Unit 5 - Conflict, Crisis, and Reaction in the Late 18th Century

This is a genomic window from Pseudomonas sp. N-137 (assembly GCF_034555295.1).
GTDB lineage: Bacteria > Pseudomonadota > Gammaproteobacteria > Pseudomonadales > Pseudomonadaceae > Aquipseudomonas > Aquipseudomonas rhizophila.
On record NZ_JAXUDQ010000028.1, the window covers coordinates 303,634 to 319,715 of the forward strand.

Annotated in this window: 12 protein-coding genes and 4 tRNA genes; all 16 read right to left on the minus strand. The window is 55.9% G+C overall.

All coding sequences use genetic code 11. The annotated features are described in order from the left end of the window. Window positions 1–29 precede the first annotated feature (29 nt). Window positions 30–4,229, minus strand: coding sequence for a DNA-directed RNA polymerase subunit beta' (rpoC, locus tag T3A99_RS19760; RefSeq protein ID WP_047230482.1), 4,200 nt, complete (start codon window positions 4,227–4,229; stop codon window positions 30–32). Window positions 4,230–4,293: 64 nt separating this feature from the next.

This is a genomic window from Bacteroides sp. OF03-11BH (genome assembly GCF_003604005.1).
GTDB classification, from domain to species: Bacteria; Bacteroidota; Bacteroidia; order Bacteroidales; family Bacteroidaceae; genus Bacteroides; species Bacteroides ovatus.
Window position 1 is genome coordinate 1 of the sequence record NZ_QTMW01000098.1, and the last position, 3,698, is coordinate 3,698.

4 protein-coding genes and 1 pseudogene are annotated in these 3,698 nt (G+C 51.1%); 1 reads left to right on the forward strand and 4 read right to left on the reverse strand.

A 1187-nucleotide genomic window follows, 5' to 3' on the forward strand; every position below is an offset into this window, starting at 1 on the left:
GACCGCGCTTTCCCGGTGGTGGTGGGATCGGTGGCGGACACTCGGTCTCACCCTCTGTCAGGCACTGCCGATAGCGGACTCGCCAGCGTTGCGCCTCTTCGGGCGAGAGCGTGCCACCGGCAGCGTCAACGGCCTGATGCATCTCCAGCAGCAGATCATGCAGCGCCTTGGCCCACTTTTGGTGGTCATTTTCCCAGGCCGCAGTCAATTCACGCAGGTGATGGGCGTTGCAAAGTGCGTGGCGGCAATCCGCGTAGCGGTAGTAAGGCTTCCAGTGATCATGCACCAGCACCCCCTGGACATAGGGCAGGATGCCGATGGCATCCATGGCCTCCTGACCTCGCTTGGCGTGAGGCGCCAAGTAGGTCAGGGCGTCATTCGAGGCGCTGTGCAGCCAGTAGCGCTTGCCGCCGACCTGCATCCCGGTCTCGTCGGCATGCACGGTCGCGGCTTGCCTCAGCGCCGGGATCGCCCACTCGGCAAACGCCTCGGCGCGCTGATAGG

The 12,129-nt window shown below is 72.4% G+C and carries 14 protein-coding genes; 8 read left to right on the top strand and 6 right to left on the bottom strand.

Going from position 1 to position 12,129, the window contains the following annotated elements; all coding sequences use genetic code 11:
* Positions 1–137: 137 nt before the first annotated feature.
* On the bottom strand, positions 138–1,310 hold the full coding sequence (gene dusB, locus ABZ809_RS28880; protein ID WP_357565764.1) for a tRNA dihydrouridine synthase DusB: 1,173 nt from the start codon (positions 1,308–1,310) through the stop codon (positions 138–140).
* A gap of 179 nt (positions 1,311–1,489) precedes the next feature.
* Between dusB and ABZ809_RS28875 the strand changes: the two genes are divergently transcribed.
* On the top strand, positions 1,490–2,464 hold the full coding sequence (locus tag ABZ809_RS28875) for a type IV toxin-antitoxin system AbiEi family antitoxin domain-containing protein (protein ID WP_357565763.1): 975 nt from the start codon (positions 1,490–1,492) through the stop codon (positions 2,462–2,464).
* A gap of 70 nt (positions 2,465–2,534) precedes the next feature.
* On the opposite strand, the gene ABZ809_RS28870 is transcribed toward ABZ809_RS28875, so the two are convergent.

The French Revolution is considered by many historians to be one of the most important events in European history. Even though the revolution did not accomplish its immediate goals of a republican government, it did flip Europe upside down and introduce a new order in the modern era. The Church, the nobility, and the ancien regime lost their status and power as Europe started its path toward secularization and popular sovereignty. This chapter will closely examine the causes of the revolution, the major events and stages of the revolution, and the immediate consequences. Like many revolutions, the changes that occurred were largely cosmetic- in the end, France ended up with a new monarch- the Emperor Napoleon. Most historians consider to be Napoleon the first modern dictator. It is interesting to note that today, historians and politicians use these topics to understand the "anatomy" of a revolution, which is often followed by destabilization and a new regime, which is often just as, if not more oppressive than its predecessor. The development of the French Revolution as well as the various conflicts stirred up in Europe by the great general Bonaparte will change the face of European politics, society, and knowledge as we know it.